How Staying Hydrated Can Fight Off Fatigue

By now we all know that we need around 7.5 hours of sleep to function optimally throughout the day, but getting this amount of sleep is often easier said than done.

A new study has revealed that adults who get six hours of sleep per night are likely to suffer from higher levels of dehydration compared to adults who get eight hours of sleep per night.

Further results from the study also show that consuming water throughout the day can help to fight off fatigue if you’re suffering from a lack of sleep.

20,000 US and Chinese adults took part in the survey and researchers analysed how the amount of sleep affected hydration levels over time. The fact that two different nationalities were incorporated into the study was deliberate in providing more reliable results.

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Lead researcher Asher Yoel Rosinger stated: “We wanted to examine this question in two distinct cultures, which may have different dietary and health behaviours that influence sleep and water intake patterns,”

As part of the study, the participants were quizzed on their current sleeping habits and required to supply urine samples which were used to test hydration levels.

The results of this were significant and showed that adults who claimed to sleep for six hours per night provided samples that were significantly more concentrated with urine while also being 59% more likely suffer from dehydration compared to adults who experience a nightly slumber of eight hours.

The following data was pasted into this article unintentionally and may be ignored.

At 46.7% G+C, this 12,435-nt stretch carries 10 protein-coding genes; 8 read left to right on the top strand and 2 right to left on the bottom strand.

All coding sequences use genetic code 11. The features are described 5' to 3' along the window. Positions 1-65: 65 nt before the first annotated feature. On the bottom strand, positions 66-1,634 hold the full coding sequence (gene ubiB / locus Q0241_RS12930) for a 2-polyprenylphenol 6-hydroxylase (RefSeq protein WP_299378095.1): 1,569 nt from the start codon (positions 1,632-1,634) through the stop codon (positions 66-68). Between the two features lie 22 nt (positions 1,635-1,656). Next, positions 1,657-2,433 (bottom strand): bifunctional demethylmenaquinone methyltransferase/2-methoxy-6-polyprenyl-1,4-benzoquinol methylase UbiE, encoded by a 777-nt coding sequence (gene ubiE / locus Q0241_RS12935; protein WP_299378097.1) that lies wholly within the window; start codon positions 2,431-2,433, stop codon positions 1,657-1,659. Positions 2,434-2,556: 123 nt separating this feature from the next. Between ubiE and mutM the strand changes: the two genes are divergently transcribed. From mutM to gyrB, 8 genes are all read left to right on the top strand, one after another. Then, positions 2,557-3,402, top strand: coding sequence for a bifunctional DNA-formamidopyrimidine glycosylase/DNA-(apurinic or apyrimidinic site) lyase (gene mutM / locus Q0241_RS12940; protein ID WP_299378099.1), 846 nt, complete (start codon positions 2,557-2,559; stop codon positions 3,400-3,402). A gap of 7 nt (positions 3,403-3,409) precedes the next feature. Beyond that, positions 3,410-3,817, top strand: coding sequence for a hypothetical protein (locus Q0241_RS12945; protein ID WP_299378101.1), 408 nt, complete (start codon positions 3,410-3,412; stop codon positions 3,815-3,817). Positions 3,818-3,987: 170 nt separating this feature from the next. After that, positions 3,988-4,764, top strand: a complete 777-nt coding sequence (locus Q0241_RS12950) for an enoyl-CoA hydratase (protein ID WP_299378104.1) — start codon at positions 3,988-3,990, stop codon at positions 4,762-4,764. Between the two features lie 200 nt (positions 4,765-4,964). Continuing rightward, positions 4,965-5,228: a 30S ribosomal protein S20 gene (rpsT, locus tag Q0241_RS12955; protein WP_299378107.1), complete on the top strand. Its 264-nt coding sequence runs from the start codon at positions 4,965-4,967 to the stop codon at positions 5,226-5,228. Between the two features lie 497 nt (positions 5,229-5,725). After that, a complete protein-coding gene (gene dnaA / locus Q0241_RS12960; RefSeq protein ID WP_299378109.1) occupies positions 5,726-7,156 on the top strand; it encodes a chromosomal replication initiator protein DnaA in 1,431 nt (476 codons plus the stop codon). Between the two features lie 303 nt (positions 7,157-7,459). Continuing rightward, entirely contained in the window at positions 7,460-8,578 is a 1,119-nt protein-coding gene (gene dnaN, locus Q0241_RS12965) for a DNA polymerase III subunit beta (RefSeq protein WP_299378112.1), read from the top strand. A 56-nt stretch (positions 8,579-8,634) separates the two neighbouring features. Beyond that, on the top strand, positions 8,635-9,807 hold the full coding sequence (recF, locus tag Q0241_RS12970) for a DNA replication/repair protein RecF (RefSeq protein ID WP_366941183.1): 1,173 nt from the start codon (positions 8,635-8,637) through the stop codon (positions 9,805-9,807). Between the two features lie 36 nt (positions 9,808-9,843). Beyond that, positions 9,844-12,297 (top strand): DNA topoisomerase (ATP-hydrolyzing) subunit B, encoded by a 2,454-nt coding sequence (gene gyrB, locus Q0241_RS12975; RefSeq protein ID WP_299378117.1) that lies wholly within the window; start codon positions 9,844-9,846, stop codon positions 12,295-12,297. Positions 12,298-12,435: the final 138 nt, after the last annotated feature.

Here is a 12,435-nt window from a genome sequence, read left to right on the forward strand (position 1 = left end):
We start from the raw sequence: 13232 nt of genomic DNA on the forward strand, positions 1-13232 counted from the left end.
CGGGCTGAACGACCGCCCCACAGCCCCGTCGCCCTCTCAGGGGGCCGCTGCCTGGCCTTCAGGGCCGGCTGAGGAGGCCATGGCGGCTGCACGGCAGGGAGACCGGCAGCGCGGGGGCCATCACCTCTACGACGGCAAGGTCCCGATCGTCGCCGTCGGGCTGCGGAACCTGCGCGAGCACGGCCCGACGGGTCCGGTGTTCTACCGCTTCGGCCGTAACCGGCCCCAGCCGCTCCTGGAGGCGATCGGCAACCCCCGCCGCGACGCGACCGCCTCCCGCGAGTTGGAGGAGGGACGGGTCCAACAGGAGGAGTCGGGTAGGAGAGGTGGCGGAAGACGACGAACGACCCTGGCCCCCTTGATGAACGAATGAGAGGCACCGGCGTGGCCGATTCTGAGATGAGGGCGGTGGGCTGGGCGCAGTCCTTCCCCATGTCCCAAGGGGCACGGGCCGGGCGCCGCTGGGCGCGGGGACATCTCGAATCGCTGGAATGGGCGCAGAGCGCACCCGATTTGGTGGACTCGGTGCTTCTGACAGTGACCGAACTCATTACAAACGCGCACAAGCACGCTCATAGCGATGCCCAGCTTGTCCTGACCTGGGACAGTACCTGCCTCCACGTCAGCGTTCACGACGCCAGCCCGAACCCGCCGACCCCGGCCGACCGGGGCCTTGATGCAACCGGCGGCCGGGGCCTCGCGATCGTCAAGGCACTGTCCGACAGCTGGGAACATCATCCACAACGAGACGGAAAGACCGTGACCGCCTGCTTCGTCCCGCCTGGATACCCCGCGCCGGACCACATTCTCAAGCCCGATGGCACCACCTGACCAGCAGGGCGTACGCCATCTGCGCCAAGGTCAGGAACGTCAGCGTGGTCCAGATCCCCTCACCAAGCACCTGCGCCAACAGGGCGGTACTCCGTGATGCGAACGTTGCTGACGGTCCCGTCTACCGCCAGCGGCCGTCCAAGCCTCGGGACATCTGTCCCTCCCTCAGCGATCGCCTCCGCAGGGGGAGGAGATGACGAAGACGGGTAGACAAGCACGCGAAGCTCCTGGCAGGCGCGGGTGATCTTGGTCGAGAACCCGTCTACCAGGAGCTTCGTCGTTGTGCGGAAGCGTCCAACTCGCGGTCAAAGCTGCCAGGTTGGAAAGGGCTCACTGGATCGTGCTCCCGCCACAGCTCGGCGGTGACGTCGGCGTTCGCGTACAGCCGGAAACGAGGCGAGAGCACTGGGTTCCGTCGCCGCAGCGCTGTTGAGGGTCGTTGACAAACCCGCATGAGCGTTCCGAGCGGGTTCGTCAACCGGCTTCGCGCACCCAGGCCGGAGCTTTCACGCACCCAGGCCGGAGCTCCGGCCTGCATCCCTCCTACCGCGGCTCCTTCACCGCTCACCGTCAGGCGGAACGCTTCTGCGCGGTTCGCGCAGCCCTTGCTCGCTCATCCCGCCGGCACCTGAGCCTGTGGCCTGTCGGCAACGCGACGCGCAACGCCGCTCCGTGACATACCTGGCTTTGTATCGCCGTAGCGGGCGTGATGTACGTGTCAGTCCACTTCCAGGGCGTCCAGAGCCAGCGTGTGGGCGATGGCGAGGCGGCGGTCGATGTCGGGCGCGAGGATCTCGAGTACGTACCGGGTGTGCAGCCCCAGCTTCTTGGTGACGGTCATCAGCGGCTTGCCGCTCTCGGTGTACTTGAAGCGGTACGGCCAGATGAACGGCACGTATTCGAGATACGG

There is a vital hormone within the body called Vasopressin which is released to help suppress dehydration.

Rosinger also stated that “Vasopressin is released both more quickly and later on in the sleep cycle. So, if you're waking up earlier, you might miss that window in which more of the hormone is released, disrupting the body's hydration. "If you are only getting six hours of sleep a night, it can affect your hydration status.

So What Does This Mean?

Sometimes lack of sleep can’t be fixed because of our busy schedules, so if this is the case and you wake up feeling tired, then you need to drink extra water throughout the day.

How Much Water Should You Be Drinking?

The amount of water that is recommended for daily consumption has long been debated. As standard, you should aim to drink 2 litres of water per day which is straight forward to do if you split it up throughout the day.

If you’re dehydrated, there are some simple symptoms that you’ll be suffering from some as drowsiness, dizziness or dark coloured urine. Because you can look at your urine, it's easy to monitor your hydration levels from day to day.

Substances such as alcohol, energy drinks and caffeine can also dehydrate the body, so it’s best to limit these if possible.

Reasons for lack of sleep can have numerous underlying physiological or psychological issues, but the results show that one of the first things you should investigate is your current water intake and see if you can optimise this to increase your quality of sleep.

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